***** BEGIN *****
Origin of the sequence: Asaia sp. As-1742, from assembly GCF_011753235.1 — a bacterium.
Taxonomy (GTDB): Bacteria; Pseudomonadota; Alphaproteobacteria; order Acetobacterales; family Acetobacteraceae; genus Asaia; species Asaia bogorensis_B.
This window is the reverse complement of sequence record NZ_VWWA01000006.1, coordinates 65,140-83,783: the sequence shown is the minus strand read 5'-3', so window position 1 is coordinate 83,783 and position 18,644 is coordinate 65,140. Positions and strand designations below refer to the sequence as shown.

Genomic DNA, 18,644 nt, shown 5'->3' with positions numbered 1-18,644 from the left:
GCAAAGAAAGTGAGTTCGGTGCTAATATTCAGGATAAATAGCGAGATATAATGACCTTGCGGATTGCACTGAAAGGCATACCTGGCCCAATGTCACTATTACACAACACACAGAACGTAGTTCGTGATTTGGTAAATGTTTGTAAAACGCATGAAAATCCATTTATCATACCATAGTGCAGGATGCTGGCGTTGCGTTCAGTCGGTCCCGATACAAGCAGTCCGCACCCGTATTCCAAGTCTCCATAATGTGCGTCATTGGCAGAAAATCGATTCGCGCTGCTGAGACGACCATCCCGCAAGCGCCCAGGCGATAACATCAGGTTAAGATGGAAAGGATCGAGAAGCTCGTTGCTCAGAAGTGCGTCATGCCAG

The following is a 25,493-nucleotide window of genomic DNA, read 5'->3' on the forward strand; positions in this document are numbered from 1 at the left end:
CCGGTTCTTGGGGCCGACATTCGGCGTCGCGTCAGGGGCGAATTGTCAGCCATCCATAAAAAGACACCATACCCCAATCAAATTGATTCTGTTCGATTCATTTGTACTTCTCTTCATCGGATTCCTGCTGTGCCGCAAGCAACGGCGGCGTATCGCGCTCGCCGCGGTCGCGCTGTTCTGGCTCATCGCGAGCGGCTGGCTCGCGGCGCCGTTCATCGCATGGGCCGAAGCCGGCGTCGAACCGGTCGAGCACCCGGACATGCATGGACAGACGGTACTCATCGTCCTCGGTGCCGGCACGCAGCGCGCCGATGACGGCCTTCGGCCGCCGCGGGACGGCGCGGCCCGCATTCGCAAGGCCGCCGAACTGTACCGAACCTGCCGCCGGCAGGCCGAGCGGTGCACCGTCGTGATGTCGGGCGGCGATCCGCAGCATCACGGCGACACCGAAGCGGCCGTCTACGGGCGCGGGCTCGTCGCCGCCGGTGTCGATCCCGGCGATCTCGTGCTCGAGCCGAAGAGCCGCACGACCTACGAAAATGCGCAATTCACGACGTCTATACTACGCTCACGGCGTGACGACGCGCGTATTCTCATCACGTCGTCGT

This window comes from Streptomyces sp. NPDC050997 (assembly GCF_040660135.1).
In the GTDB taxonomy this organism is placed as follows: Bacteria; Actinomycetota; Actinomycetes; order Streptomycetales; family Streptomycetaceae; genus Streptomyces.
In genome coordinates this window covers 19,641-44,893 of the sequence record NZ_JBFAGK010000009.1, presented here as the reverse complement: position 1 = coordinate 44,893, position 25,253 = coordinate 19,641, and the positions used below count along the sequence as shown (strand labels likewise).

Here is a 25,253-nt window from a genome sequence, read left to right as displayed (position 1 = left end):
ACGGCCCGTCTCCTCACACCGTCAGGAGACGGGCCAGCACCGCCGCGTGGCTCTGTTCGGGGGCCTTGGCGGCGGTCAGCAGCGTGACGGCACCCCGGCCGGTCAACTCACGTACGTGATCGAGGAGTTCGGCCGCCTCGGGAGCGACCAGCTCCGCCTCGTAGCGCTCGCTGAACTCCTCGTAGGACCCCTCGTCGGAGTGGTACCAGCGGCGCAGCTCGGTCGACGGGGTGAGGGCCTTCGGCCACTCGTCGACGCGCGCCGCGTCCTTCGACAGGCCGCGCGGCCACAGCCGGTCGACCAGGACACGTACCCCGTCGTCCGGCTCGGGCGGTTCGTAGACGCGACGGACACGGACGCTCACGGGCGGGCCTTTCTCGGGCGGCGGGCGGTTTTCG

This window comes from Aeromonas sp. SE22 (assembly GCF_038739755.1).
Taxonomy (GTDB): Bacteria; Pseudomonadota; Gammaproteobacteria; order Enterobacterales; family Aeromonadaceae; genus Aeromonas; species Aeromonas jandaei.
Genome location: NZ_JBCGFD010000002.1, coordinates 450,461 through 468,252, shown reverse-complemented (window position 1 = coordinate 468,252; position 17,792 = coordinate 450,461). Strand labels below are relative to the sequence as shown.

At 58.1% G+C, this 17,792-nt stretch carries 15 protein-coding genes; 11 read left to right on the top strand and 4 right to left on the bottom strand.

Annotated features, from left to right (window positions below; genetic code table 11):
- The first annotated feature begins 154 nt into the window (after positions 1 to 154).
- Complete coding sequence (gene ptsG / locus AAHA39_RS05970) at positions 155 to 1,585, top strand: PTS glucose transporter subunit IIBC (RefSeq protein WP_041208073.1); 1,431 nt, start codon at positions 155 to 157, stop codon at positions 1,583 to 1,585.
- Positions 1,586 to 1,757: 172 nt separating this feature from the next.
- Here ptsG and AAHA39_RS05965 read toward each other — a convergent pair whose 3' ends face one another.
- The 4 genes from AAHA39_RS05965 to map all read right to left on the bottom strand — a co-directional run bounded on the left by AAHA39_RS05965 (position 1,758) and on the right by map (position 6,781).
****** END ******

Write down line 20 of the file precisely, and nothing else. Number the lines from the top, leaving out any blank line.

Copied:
- Positions 1,586 to 1,757: 172 nt separating this feature from the next.